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EPILOGUE: The Aftermath
 pg. 678 
Doing so was not a "first" for John Paul II, but it remains dishearteningly sad that history, and particularly Christianity's role in it, resulted in the need for the Papal Concert to Commemorate the Holocaust.

The need for the concert had much to do with Auschwitz, which Charlotte Delbo called "the center of Europe." More than once during John Paul II's reign, Auschwitz has been a flashpoint for Holocaust repercussions that affect Christian-Jewish relations. Thus, it is significant to note that in May 1999 the Sejm, Poland's parliament, passed legislation to restrict inappropriate development and public gatherings within a 100-meter perimeter of former Nazi concentration and death camps on Polish soil. Religious symbolism, specifically Christian crosses, at Auschwitz prompted this action.

Polish-Catholic women pray before crosses erected just outside Auschwitz. Although tens of thousands of Poles died at Auschwitz, the presence of the Christian symbol offended many Jews.
Photo: Reuters/Pawel Kopczynski/Archive Photos
Crosses at Auschwitz

Signifying the crucifixion of Jesus, the cross is a potent symbol--dear, even sacred, to Christians but not to Jews, who often have been persecuted under its domination. At Auschwitz, the cross has been more than potent; it has been a volatile symbol, one that has strained relations between Poland and Israel as well as between Christian and Jewish groups worldwide. In July 1998 a right-wing group of Polish Roman Catholics, determined to maintain Christian symbols at the former Nazi death camp in spite of strong opposition from Jews, planted more than 50 crosses outside Auschwitz I, the original part of the camp complex. By September the crosses numbered more than 300. The crosses were located at a site where the Nazis had once executed 152 Poles. At this same site another very large, 26-foot cross, visible from the camp's interior, had been erected more than ten years earlier. This particularly large cross had been relocated from Auschwitz-Birkenau, the camp's major killing center, where the symbol was initially used on June 7, 1979, when Pope John Paul II celebrated mass there during his first papal visit to his native Poland. Fearing that the more recent placement of this particular cross was jeopardized--its presence infuriated many Jews--the Catholic protesters planted a field of crosses in response. Poland's Catholic bishops condemned this response and urged that all but the large papal cross be removed.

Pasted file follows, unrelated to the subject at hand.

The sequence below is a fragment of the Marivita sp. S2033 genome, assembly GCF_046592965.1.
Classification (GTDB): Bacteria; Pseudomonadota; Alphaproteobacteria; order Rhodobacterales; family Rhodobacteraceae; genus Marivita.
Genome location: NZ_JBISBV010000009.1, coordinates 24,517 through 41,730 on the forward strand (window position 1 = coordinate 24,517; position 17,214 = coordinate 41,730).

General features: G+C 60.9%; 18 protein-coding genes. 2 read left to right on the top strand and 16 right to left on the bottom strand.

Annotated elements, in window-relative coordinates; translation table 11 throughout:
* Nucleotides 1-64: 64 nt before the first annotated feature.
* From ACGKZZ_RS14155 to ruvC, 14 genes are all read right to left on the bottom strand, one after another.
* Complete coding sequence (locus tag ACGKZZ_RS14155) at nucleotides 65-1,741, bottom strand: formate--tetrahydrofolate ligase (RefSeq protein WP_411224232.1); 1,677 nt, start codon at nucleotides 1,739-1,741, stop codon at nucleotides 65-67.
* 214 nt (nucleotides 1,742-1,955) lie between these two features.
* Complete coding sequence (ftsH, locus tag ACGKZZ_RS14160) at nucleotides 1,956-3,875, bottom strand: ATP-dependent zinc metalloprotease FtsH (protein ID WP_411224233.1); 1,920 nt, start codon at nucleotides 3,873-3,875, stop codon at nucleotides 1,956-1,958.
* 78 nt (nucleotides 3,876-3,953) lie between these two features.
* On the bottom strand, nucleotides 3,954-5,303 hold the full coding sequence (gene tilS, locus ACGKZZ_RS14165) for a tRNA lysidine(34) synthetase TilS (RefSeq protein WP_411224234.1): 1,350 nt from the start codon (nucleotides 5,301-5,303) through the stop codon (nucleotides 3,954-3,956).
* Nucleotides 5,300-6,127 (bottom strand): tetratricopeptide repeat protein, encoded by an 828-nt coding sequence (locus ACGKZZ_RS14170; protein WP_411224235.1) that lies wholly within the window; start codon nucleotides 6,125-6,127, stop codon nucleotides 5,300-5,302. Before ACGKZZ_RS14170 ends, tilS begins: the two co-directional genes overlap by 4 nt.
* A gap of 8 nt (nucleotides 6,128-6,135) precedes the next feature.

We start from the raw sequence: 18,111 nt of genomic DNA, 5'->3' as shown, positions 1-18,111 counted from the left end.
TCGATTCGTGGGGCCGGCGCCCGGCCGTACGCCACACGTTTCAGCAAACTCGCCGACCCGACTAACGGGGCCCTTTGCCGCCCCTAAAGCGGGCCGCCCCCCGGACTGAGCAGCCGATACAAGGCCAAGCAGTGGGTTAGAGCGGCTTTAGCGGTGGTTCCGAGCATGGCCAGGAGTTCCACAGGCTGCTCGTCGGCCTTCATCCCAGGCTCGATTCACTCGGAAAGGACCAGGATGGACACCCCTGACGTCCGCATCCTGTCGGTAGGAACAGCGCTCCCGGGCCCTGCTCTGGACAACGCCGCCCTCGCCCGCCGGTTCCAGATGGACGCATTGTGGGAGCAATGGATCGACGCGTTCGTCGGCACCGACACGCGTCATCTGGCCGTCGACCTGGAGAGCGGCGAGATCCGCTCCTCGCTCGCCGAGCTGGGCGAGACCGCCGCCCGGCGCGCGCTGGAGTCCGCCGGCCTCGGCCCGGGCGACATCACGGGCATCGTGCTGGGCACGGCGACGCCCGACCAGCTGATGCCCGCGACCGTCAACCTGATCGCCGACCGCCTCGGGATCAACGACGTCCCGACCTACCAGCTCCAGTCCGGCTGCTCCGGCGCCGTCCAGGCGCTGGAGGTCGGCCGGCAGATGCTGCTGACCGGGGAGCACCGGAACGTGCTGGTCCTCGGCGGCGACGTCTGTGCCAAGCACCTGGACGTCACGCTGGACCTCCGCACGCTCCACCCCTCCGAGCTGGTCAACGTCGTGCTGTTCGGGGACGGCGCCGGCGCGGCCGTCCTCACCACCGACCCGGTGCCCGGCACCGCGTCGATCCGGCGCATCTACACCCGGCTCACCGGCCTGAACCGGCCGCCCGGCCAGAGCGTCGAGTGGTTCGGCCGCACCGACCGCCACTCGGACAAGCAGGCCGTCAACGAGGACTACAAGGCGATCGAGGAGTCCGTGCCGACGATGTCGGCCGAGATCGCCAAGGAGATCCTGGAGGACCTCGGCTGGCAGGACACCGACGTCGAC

During a January 25, 1995, demonstration, Jewish activists protested the "Christianization of the Holocaust"--specifically, crosses on the grounds erected by Polish Catholics that commemorated Catholic victims.
Photo: Reuters/Reinhard Krause/Archive Photos
 December 1977: Groundbreaking begins for the Simon Wiesenthal Center for Holocaust Studies in Los Angeles, California.
 1978: Dr. Josef Mengele, former resident doctor/experimenter at Auschwitz, drowns in South America.
 1978: American revisionist writers establish the Institute for Historical Review (IHR) and its official publication, the Journal of Historical Review.
 1978: U.S. President Jimmy Carter establishes a commission to explore the feasibility of creating an American national memorial to the victims of the Holocaust.
 1979: U.S. congressional investigations of Nazi war criminals in the West spur the creation of the Office of Special Investigations, with power to initiate proceedings against suspected war criminals, strip them of U.S. citizenship (if held), and deport them.
 1979: After prompting by Prime Minister Menachem Begin, Israel adopts a Holocaust curriculum to be taught to schoolchildren.
 1979: 206 American universities offer courses on the Holocaust, up from just two in 1973; See February 1997.
EPILOGUE: The Aftermath
 pg. 678 
The Holocaust Chronicle
© 2009 Publications International, Ltd.